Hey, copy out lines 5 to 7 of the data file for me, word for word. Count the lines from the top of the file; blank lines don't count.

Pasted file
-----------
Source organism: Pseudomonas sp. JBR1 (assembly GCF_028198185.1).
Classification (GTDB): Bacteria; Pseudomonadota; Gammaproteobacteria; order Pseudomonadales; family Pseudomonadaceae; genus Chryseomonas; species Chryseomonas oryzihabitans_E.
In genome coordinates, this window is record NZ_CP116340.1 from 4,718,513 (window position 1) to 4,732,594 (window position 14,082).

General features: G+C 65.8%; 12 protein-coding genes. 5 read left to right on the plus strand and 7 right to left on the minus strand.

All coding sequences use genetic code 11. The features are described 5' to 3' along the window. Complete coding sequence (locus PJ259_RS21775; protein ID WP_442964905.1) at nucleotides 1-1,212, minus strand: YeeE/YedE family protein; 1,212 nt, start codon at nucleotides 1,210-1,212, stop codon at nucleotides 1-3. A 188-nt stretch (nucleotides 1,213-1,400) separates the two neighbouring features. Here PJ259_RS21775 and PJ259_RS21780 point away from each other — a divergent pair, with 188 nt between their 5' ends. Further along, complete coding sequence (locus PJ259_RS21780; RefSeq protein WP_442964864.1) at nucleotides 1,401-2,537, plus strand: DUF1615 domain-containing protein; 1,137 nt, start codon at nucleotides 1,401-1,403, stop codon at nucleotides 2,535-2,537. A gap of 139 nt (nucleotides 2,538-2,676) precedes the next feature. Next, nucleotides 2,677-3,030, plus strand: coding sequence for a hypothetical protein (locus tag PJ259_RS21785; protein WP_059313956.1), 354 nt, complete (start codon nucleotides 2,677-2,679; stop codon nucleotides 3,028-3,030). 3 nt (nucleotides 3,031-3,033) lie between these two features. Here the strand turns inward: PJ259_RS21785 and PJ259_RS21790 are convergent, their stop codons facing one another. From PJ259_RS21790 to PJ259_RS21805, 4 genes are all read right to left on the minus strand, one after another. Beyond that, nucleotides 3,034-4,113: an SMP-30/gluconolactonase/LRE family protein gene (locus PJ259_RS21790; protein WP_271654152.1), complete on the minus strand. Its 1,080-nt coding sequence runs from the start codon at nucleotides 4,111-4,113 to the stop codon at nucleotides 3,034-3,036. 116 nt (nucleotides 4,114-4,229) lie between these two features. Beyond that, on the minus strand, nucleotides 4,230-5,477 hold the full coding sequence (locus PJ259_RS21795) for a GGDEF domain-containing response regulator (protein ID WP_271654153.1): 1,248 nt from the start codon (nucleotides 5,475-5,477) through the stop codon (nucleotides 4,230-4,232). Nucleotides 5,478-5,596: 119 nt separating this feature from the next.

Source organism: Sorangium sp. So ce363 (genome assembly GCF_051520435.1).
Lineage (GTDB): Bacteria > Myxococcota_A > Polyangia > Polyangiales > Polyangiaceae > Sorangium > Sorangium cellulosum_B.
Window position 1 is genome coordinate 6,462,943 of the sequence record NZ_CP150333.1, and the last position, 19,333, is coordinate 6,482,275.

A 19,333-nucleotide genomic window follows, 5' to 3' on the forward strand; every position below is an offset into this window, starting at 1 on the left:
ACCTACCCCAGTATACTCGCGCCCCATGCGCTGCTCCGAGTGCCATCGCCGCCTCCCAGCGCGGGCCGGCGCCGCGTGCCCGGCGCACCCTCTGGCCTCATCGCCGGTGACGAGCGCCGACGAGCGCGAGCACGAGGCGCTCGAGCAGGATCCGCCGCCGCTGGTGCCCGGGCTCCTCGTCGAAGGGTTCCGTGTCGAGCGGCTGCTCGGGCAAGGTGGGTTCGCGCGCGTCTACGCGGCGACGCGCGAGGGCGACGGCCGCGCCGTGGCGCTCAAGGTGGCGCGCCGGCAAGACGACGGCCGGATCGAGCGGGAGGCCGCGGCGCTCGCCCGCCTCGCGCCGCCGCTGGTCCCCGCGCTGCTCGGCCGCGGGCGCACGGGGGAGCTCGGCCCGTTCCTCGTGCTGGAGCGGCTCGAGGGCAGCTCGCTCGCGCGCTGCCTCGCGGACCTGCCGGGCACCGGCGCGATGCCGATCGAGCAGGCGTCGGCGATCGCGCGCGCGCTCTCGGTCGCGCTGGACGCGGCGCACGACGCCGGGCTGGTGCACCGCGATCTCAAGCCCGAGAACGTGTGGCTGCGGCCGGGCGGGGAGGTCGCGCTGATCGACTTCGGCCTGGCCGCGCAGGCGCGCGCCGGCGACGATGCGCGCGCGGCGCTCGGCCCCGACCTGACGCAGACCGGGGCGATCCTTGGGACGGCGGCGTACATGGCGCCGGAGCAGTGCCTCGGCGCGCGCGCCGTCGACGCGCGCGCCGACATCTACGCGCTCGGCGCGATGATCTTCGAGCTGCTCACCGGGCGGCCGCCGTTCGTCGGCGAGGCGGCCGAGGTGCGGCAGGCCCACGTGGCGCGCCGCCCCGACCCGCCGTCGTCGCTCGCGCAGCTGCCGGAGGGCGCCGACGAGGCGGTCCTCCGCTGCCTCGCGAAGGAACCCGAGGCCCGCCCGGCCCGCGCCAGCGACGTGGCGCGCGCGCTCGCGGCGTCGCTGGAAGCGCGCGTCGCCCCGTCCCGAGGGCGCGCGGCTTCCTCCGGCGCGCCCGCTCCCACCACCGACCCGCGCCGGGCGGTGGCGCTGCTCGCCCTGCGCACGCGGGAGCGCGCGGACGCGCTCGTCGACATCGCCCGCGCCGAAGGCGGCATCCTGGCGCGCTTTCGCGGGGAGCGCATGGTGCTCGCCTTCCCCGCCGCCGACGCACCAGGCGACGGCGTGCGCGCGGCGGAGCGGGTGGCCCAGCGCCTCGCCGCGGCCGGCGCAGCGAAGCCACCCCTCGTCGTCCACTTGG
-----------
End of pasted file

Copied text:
All coding sequences use genetic code 11. The features are described 5' to 3' along the window. Complete coding sequence (locus PJ259_RS21775; protein ID WP_442964905.1) at nucleotides 1-1,212, minus strand: YeeE/YedE family protein; 1,212 nt, start codon at nucleotides 1,210-1,212, stop codon at nucleotides 1-3. A 188-nt stretch (nucleotides 1,213-1,400) separates the two neighbouring features. Here PJ259_RS21775 and PJ259_RS21780 point away from each other — a divergent pair, with 188 nt between their 5' ends. Further along, complete coding sequence (locus PJ259_RS21780; RefSeq protein WP_442964864.1) at nucleotides 1,401-2,537, plus strand: DUF1615 domain-containing protein; 1,137 nt, start codon at nucleotides 1,401-1,403, stop codon at nucleotides 2,535-2,537. A gap of 139 nt (nucleotides 2,538-2,676) precedes the next feature. Next, nucleotides 2,677-3,030, plus strand: coding sequence for a hypothetical protein (locus tag PJ259_RS21785; protein WP_059313956.1), 354 nt, complete (start codon nucleotides 2,677-2,679; stop codon nucleotides 3,028-3,030). 3 nt (nucleotides 3,031-3,033) lie between these two features. Here the strand turns inward: PJ259_RS21785 and PJ259_RS21790 are convergent, their stop codons facing one another. From PJ259_RS21790 to PJ259_RS21805, 4 genes are all read right to left on the minus strand, one after another. Beyond that, nucleotides 3,034-4,113: an SMP-30/gluconolactonase/LRE family protein gene (locus PJ259_RS21790; protein WP_271654152.1), complete on the minus strand. Its 1,080-nt coding sequence runs from the start codon at nucleotides 4,111-4,113 to the stop codon at nucleotides 3,034-3,036. 116 nt (nucleotides 4,114-4,229) lie between these two features. Beyond that, on the minus strand, nucleotides 4,230-5,477 hold the full coding sequence (locus PJ259_RS21795) for a GGDEF domain-containing response regulator (protein ID WP_271654153.1): 1,248 nt from the start codon (nucleotides 5,475-5,477) through the stop codon (nucleotides 4,230-4,232). Nucleotides 5,478-5,596: 119 nt separating this feature from the next.

Source organism: Sorangium sp. So ce363 (genome assembly GCF_051520435.1).
Lineage (GTDB): Bacteria > Myxococcota_A > Polyangia > Polyangiales > Polyangiaceae > Sorangium > Sorangium cellulosum_B.